Learning-Laboratory is proud to present its fledgling and freely available online learning activity: Study Putty.
Like clay in your over-stressed fist, dear student, the learning tools at Study Putty will be moldable to your desires, both for content and for style. As we are starting out, we are limited to two game types (matching and fill-in-the-blank) and to a handful of topics in chemistry. But we intend to expand. Continue reading →
A Chemical Bond Breakdown by an Internet Chem Guru
Tyler DeWitt might be the Internet’s favorite chemistry teacher–well, after Walter White and Bill Nye the Science Guy. The reason why he’s up there on the list anyway has to do with his point-by-point, easy-to-follow, visually-oriented explanations of the very threshold concepts that students struggle with. The following is the first installment in his video series on ionic bonding. See his channel for the whole series, and for a myriad of other topics.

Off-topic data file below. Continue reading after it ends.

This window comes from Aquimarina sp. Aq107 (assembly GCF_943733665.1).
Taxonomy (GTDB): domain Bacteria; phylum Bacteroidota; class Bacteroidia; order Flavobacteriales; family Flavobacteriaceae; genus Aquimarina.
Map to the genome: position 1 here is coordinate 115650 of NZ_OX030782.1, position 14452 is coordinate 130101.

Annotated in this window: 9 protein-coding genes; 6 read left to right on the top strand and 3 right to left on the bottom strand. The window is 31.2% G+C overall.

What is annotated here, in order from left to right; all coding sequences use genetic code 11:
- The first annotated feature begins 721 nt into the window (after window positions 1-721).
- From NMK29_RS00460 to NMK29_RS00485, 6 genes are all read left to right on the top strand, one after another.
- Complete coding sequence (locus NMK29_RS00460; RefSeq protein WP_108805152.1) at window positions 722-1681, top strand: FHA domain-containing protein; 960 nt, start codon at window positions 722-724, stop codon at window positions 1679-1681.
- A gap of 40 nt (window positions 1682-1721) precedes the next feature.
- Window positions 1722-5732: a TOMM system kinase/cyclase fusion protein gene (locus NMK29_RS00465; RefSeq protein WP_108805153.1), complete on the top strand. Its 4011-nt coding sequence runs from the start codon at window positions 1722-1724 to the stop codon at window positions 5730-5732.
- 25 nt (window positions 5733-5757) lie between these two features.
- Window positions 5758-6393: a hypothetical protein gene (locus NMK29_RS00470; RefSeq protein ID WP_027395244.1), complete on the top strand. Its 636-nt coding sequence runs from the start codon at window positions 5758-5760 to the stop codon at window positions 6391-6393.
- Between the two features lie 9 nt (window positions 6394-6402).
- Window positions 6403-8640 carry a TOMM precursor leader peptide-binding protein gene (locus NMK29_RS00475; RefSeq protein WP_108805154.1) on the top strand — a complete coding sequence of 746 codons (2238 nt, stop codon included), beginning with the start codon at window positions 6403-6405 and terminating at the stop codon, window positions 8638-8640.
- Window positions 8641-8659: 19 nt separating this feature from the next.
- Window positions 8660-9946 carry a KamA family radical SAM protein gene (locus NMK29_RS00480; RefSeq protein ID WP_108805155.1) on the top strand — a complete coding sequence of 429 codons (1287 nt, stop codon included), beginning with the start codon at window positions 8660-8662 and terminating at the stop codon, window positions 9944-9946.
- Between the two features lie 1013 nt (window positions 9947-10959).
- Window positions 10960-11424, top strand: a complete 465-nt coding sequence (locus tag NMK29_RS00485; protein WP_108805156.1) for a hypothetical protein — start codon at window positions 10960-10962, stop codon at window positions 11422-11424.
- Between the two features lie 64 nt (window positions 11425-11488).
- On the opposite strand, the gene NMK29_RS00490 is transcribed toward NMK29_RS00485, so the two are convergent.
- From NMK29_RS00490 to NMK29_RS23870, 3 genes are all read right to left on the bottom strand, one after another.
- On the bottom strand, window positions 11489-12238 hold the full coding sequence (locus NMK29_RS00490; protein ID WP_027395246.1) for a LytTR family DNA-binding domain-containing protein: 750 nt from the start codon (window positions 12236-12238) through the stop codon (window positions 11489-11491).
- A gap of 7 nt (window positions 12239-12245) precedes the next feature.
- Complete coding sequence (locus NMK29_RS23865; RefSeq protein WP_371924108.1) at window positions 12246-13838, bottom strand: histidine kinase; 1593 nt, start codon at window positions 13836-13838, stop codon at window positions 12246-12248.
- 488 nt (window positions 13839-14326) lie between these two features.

How much wood could a woodchuck chuck if a woodchuck could chuck 15.5 kilograms per minute in an eight hour work day? Give answer in megatonnes.
Dimensional analysis is not the first thing Mr. Spock does when the Starship Enterprise accidentally travels into a new universe or timeline. That is not what we’re here to learn about today.
Unfortunately. Because that sounds interesting.
Instead, we have what is also commonly called “the factor-label method” and simply “unit conversion.” Dimensional analysis is the method that is used to get an answer in the correct units of measurement in problems relating to math, chemistry, and other physical sciences. At its most simple, it can be solving how many minutes are in two hours, or, on the more complex end, it can be finding how many moles there are in three cubic meters of argon.
So are you stuck on your homework? We’ve assembled a few resources to help you with the factor label method. Continue reading →
We’ve assembled an online set of tools for use by a teacher or tutor looking for high quality free resources, or by a student who needs a little math, physics, or chemistry homework help. The following resources have been selected by our editors as representing the best of what is offered freely on the Internet. Continue reading →